90: Betsy Schneider
Courtesy of Betsy Schneider
90: Betsy Schneider
Betsy Schneider is a photo-based artist and educator whose work is collected
and exhibited internationally. A show of her work -- including images of her then-young daughter nude -- caused an uproar several years ago at a gallery in London. New Times wrote about it later, in conjunction with a show of the same work in downtown Phoenix.
Schneider explains that her "artistic concerns range from trying to understand time, decay and the body, to exploring childhood, culture, and relationships."
Her work has won awards and is in several private and public collections including that of actor Jamie Lee Curtis, Museet for Fotokunst in Denmark, the Museum of Fine Arts Houston and the Nelson-Atkins Museum in Kansas City. She lives in Tempe, where she is an Associate Professor in the School of Art at Arizona State University.
Betsy Schneider "Black Dog"
1. My children/ My childhood/ children and childhood in contemporary society
2. Cultural and social interactions that I observe in life, movies, books, tv--or on the internet.
3. Cultural and social interactions that I participate in with my friends, students, other artists and colleagues (maybe this relates to point 2, but its different, its more about their emotional world, who they are what they make, how it engages me, their stories, their lives, their goals and accomplishments and self-centeredly, how I interact with them).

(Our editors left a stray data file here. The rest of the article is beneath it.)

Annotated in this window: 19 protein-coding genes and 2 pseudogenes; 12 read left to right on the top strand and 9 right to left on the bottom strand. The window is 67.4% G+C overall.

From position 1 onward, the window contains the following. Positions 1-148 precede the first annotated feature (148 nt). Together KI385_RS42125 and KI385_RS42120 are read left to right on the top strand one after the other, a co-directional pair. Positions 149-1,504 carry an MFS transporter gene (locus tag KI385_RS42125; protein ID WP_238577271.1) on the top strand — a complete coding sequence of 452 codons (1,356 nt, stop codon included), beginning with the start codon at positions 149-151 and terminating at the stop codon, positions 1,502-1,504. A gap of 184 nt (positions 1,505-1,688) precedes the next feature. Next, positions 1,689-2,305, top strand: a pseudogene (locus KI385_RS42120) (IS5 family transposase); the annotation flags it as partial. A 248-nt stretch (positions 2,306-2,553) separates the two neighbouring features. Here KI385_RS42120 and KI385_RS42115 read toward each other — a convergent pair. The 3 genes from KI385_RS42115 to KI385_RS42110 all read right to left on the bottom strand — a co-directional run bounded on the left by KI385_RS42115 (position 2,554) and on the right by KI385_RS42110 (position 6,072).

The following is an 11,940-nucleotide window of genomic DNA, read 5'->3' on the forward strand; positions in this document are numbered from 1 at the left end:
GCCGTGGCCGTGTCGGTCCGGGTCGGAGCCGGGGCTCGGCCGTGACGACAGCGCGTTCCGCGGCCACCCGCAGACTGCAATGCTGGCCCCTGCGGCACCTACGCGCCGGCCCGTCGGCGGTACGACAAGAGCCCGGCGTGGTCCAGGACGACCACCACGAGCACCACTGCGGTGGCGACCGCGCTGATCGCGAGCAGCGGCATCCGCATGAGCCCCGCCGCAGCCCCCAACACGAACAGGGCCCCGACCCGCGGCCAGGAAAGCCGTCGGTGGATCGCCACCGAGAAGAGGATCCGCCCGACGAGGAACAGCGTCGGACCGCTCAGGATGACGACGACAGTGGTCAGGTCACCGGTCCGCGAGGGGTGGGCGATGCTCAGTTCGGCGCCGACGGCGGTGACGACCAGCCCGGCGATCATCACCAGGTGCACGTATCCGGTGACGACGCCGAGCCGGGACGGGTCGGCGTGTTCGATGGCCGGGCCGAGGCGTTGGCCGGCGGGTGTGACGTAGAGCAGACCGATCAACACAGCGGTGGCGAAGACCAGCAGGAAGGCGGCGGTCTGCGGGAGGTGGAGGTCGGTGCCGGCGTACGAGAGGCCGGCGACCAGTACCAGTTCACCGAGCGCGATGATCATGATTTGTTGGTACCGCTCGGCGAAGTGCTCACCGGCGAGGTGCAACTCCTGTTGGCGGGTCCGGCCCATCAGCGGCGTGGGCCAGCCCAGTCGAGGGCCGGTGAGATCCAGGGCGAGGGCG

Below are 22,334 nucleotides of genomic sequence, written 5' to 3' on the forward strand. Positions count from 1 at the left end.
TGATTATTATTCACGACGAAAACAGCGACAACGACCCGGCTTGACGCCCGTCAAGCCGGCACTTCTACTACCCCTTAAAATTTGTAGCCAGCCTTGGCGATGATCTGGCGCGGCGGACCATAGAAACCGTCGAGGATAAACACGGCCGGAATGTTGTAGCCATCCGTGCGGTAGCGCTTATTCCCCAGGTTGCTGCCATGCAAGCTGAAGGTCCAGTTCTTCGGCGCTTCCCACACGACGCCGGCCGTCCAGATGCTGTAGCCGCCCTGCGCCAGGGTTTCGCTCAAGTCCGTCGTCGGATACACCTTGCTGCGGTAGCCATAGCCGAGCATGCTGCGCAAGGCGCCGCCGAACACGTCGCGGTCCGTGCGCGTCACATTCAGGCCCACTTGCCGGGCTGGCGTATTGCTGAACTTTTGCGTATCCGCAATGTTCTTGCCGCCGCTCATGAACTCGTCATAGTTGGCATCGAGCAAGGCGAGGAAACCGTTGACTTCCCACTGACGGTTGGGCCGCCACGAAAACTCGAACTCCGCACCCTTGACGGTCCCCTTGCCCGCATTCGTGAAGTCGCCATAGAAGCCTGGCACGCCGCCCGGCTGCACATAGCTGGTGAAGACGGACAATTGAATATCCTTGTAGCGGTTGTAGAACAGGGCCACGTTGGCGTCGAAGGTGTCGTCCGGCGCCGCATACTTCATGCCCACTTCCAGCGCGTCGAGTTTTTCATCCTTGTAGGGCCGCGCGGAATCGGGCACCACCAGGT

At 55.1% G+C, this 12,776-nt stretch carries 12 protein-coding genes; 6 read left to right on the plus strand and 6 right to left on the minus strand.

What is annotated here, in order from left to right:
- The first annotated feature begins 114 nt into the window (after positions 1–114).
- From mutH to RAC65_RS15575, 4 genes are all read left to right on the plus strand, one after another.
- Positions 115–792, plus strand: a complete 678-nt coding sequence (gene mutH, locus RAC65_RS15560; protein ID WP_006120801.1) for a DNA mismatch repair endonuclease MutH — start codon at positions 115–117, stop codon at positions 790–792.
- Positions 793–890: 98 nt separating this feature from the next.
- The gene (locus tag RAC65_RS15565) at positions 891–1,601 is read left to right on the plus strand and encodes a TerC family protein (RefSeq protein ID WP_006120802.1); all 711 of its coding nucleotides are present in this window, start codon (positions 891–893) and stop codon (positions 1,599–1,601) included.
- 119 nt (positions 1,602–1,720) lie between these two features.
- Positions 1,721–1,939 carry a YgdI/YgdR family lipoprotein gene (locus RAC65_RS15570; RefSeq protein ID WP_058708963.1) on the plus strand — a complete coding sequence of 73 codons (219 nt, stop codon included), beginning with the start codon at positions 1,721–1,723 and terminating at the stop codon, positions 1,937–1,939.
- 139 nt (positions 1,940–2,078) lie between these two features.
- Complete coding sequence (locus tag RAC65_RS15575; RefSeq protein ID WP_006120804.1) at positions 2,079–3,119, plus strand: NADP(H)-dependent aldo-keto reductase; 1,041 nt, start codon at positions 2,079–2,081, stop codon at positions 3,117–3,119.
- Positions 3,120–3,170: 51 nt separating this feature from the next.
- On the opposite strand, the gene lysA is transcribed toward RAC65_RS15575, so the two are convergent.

4. Driving to the East and back every summer and other traveling.
5. What things look like, what they look like on film, or in pixels, or in video.
What's your last big project?
Photographing my daughter daily from birth to eleven.
What's your next big project?
Watching my daughter and my friends' children enter sixth grade, at the same time, coincidentally, I've reconnected with several friends from my own sixth grade, via Facebook, has thrown me into an obsession with that stage of life, the early cusp of adolsecence. So right now I'm dancing around a lot of ideas, including portraits and other pictures of middle school kids and but I am really thrilled about the idea of making video installations--exploring ideas of adolescence, middle school, sexuality and society.
How much do you hate being asked what your next big project is?
Yeah, that's funny because I've been on sabbatical this year and I keep getting asked what I'm working on and now as the sabbatical is coming to an end I keep getting asked what I accomplished. What I accomplished is the equivalent to really really cleaning the kitchen and going grocery shopping right before you make a big meal. Now its time to cook.
What's something you want Phoenix to know about you?
Hmm, Amy, I think they know pretty much everything thanks to you. Except perhaps, that I've hit a snag recently in making art out of my life, as my life has gotten much more complicated. I've separated from my husband and am putting my kids through a divorce and it hasn't felt like the right experience to immediately generate art.
In fact the Photo of the Day ended, as it counted a lot on both Frank and Madeleine not just being willing, because they didn't stop being willing, they just stopped, both of them, going out of their way to help. I think it might have even been subconscious. They both just started forgetting the daily photo and for me other things seemed more important than making a photo every day.
That's the risk, you know, for some people their work is a way to escape their real life, a respite and a place to put energy when they want to get away from emotional intensity. But because I use my real life in my work it means that when things get difficult personally I can be debilitated artistically. But this year has been good and the sabbatical has allowed me to regroup and energize, I think too, that the experience of the past two years will eventually provide rich material, but it won't be via daily documentation, that's for sure.
The Creatives, so far: